26 percent of teachers said they would join a new social network tailored to educators in the next year, while only 5 percent said they would join a new network for personal use

Social networks are now an integral part of the lives of many. Perhaps this study reflects your own practice. If so, what do you find to be most beneficial to you?

As school leaders and teacher leaders, will you encourage others to join a social network for educators? Will you build a social network of your own?



Too Much Texting

It’s likely that you have a smartphone. If not, most regular phones allow us to send text messages. We as a society have gradually gotten somewhat used to being available by text 24/7.  What if any conversations should we be having about Texting Etiquette?

According to Shelly Turkle, a clinical psychologist and the founder of MIT’s  Initiative on Technology and Self, “The pull of these devices is so strong, that we’ve become used to them faster than anyone would have suspected”.

Yesterday, I read this article in the New York Times by a student who is questioning her own use of technology and specifically her cell phone.

She concludes, “The worst part of my whole experience was realizing that I really am addicted to my phone. One study described Internet addicts as those using the Internet an average of 38 hours per week for nonacademic or non-employment purposes. These days, most people accumulate that many hours before Wednesday. When I have my phone with me, I check it literally every five minutes. This is something that I didn’t even realize until I stopped using it altogether.

So here’s my final take-away: I’m going to spend more time in the real world and less bonding with my phone.”

In the video below, college students from St. Joseph’s University tackle the issue with a PSA about Texting Etiquette.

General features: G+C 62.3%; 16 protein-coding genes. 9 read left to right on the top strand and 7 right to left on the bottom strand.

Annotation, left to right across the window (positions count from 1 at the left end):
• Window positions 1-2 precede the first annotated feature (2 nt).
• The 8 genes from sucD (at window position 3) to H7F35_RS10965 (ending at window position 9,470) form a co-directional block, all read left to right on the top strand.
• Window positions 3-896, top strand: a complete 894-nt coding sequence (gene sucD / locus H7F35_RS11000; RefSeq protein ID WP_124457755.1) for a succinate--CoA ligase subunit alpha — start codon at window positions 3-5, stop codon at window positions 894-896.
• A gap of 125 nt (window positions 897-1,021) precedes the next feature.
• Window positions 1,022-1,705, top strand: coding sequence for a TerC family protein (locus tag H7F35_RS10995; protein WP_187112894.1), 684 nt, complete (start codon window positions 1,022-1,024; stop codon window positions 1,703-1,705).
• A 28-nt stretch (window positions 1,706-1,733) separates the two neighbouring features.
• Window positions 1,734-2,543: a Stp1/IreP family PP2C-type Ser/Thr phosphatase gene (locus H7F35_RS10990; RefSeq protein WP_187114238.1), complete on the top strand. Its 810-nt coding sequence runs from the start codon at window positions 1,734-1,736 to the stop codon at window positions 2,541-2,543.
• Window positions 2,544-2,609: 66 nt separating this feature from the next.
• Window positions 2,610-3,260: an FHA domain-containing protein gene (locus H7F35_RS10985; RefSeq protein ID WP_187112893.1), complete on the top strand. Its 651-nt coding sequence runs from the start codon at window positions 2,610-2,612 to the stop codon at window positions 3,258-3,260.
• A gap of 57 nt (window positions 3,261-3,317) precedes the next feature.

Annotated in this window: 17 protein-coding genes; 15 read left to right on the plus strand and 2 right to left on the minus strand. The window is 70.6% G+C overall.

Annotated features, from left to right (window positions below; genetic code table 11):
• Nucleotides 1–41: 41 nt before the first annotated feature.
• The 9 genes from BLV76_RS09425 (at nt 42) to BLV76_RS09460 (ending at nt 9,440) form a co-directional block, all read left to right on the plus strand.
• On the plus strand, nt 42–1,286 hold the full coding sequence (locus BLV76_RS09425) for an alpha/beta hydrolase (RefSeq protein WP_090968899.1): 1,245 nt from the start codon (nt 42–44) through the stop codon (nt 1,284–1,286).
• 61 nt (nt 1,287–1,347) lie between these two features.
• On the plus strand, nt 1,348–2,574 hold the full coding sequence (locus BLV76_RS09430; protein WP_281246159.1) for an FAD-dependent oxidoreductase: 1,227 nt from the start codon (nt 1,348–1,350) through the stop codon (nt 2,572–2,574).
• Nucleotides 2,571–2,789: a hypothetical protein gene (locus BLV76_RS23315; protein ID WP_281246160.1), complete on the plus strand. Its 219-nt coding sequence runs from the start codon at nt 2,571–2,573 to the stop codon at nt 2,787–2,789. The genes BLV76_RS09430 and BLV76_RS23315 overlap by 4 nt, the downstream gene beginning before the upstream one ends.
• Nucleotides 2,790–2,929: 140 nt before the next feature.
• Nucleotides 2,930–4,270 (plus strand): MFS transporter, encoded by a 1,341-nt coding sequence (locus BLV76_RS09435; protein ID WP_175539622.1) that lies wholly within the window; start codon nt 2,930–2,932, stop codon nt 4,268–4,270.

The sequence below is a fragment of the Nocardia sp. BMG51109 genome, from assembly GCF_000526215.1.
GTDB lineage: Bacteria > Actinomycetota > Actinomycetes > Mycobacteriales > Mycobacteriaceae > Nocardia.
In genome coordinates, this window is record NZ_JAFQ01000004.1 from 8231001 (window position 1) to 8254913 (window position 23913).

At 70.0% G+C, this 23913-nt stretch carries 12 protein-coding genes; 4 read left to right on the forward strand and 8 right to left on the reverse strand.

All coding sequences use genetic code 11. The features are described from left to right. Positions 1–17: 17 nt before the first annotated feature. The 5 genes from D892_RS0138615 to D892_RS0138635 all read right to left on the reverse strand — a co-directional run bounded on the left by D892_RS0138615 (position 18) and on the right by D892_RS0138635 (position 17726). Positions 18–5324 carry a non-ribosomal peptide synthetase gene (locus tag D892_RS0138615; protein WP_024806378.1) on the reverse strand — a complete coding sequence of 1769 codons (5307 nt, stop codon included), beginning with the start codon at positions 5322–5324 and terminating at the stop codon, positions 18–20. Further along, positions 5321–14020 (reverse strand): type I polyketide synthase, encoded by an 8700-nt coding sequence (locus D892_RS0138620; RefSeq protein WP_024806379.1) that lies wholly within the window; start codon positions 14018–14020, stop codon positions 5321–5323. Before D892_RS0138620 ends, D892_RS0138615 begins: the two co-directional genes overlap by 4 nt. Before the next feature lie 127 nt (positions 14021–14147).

We know this is not just an issue for young people. In our own lives we may notice that either we or others are referring a little too often to that ever present phone. When it comes to using my phone in the presence of others, I consciously try to be respectful of others. This may include turning off my phone or turning the volume off. Even so – I know I can be guilty of this. -Checking email, Facebook, twitter, or answering a seemingly important text.

Perhaps at a meeting a request has been made for everyone to stay off of their phones. Families may set rules for phone use. We are all figuring this out together as we go perhaps.

Banning phones is not the answer. In fact, there are plenty of positive ways to use this technology both in the classroom and out.

What do you think?  Will ‘phone etiquette’ become commonplace? How can we do that if phones are not allowed in school?

Should texting etiquette be part of the digital citizenship or netiquette we teach at school? Perhaps it is – IMHO : )

Connected Educators A to Z – T is for Twitter

Twitter is a powerful tool for connecting with others. It is one social media tool that continues to intrigue us and connect us in new ways all the time.
First just a whisper, twitter arrived on the scene in 2007. Twitter was mocked by some but embraced by others. I started using it in September 2008 to connect with other technology and education professionals. It has been an amazing tool for connecting, learning and collaborating.

I had the opportunity to work with a group of teachers learning about using Twitter for the classroom. Below is the presentation given to Archbishop John Carroll High School in Radnor.

Related Resources

If you are new to twitter and are looking for others to follow, check out this list of people to follow in education by Edudemic.


Connected Educators A to Z: G is for Grants and Funding